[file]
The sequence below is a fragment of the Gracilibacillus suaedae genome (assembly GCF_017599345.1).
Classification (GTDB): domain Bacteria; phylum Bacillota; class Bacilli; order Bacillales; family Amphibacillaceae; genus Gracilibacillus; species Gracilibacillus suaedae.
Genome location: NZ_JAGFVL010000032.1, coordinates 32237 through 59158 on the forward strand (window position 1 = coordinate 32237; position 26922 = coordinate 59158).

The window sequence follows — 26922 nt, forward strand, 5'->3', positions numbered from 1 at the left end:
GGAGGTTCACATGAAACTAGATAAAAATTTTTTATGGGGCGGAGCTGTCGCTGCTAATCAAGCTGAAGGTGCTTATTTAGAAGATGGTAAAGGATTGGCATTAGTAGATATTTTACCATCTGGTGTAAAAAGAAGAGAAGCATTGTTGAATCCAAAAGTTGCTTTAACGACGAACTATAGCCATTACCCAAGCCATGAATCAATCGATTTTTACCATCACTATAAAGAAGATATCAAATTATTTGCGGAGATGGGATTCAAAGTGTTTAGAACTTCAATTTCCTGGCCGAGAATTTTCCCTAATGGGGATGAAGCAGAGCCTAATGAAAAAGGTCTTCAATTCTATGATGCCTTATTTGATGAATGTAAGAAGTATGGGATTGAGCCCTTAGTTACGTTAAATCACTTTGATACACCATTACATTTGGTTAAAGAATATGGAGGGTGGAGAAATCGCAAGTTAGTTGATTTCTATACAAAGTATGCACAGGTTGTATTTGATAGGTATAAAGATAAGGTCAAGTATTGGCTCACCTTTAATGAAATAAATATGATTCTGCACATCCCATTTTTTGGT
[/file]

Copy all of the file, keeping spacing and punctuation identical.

The sequence below is a fragment of the Gracilibacillus suaedae genome (assembly GCF_017599345.1).
Classification (GTDB): domain Bacteria; phylum Bacillota; class Bacilli; order Bacillales; family Amphibacillaceae; genus Gracilibacillus; species Gracilibacillus suaedae.
Genome location: NZ_JAGFVL010000032.1, coordinates 32237 through 59158 on the forward strand (window position 1 = coordinate 32237; position 26922 = coordinate 59158).

The window sequence follows — 26922 nt, forward strand, 5'->3', positions numbered from 1 at the left end:
GGAGGTTCACATGAAACTAGATAAAAATTTTTTATGGGGCGGAGCTGTCGCTGCTAATCAAGCTGAAGGTGCTTATTTAGAAGATGGTAAAGGATTGGCATTAGTAGATATTTTACCATCTGGTGTAAAAAGAAGAGAAGCATTGTTGAATCCAAAAGTTGCTTTAACGACGAACTATAGCCATTACCCAAGCCATGAATCAATCGATTTTTACCATCACTATAAAGAAGATATCAAATTATTTGCGGAGATGGGATTCAAAGTGTTTAGAACTTCAATTTCCTGGCCGAGAATTTTCCCTAATGGGGATGAAGCAGAGCCTAATGAAAAAGGTCTTCAATTCTATGATGCCTTATTTGATGAATGTAAGAAGTATGGGATTGAGCCCTTAGTTACGTTAAATCACTTTGATACACCATTACATTTGGTTAAAGAATATGGAGGGTGGAGAAATCGCAAGTTAGTTGATTTCTATACAAAGTATGCACAGGTTGTATTTGATAGGTATAAAGATAAGGTCAAGTATTGGCTCACCTTTAATGAAATAAATATGATTCTGCACATCCCATTTTTTGGT